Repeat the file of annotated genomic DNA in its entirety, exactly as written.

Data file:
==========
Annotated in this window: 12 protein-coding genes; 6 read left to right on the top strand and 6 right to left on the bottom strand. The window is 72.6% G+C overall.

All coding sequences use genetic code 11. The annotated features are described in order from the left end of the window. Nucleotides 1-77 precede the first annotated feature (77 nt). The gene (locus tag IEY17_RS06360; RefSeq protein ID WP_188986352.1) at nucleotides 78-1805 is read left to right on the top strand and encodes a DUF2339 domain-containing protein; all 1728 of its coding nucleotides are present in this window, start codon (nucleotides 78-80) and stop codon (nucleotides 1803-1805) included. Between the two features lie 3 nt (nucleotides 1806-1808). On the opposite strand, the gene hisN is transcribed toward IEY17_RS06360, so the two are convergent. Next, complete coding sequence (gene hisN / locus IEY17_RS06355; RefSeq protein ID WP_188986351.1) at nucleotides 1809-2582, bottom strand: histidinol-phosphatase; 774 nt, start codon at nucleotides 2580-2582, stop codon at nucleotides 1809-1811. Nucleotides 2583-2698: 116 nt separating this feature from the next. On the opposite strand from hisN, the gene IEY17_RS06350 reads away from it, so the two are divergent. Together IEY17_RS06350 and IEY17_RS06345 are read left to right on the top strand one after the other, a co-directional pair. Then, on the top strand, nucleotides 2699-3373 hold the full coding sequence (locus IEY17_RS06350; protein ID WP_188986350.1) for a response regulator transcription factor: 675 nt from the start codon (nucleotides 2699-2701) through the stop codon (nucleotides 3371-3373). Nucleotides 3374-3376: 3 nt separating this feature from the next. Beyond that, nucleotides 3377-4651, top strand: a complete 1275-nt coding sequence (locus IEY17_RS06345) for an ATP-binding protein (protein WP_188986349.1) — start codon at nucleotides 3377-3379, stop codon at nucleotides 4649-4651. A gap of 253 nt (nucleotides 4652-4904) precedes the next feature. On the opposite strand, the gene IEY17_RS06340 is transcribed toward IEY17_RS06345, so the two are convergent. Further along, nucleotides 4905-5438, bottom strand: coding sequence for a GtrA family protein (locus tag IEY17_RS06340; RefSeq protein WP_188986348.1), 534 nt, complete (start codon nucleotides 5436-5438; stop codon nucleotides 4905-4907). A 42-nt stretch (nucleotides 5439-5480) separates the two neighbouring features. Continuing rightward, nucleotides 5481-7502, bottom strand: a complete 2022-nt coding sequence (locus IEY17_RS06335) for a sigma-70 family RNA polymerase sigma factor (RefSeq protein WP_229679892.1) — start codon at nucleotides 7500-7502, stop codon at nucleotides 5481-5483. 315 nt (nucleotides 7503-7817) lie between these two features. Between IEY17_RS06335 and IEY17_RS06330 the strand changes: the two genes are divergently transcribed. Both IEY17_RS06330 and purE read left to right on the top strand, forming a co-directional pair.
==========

Annotated in this window: 12 protein-coding genes; 6 read left to right on the top strand and 6 right to left on the bottom strand. The window is 72.6% G+C overall.

All coding sequences use genetic code 11. The annotated features are described in order from the left end of the window. Nucleotides 1-77 precede the first annotated feature (77 nt). The gene (locus tag IEY17_RS06360; RefSeq protein ID WP_188986352.1) at nucleotides 78-1805 is read left to right on the top strand and encodes a DUF2339 domain-containing protein; all 1728 of its coding nucleotides are present in this window, start codon (nucleotides 78-80) and stop codon (nucleotides 1803-1805) included. Between the two features lie 3 nt (nucleotides 1806-1808). On the opposite strand, the gene hisN is transcribed toward IEY17_RS06360, so the two are convergent. Next, complete coding sequence (gene hisN / locus IEY17_RS06355; RefSeq protein ID WP_188986351.1) at nucleotides 1809-2582, bottom strand: histidinol-phosphatase; 774 nt, start codon at nucleotides 2580-2582, stop codon at nucleotides 1809-1811. Nucleotides 2583-2698: 116 nt separating this feature from the next. On the opposite strand from hisN, the gene IEY17_RS06350 reads away from it, so the two are divergent. Together IEY17_RS06350 and IEY17_RS06345 are read left to right on the top strand one after the other, a co-directional pair. Then, on the top strand, nucleotides 2699-3373 hold the full coding sequence (locus IEY17_RS06350; protein ID WP_188986350.1) for a response regulator transcription factor: 675 nt from the start codon (nucleotides 2699-2701) through the stop codon (nucleotides 3371-3373). Nucleotides 3374-3376: 3 nt separating this feature from the next. Beyond that, nucleotides 3377-4651, top strand: a complete 1275-nt coding sequence (locus IEY17_RS06345) for an ATP-binding protein (protein WP_188986349.1) — start codon at nucleotides 3377-3379, stop codon at nucleotides 4649-4651. A gap of 253 nt (nucleotides 4652-4904) precedes the next feature. On the opposite strand, the gene IEY17_RS06340 is transcribed toward IEY17_RS06345, so the two are convergent. Further along, nucleotides 4905-5438, bottom strand: coding sequence for a GtrA family protein (locus tag IEY17_RS06340; RefSeq protein WP_188986348.1), 534 nt, complete (start codon nucleotides 5436-5438; stop codon nucleotides 4905-4907). A 42-nt stretch (nucleotides 5439-5480) separates the two neighbouring features. Continuing rightward, nucleotides 5481-7502, bottom strand: a complete 2022-nt coding sequence (locus IEY17_RS06335) for a sigma-70 family RNA polymerase sigma factor (RefSeq protein WP_229679892.1) — start codon at nucleotides 7500-7502, stop codon at nucleotides 5481-5483. 315 nt (nucleotides 7503-7817) lie between these two features. Between IEY17_RS06335 and IEY17_RS06330 the strand changes: the two genes are divergently transcribed. Both IEY17_RS06330 and purE read left to right on the top strand, forming a co-directional pair.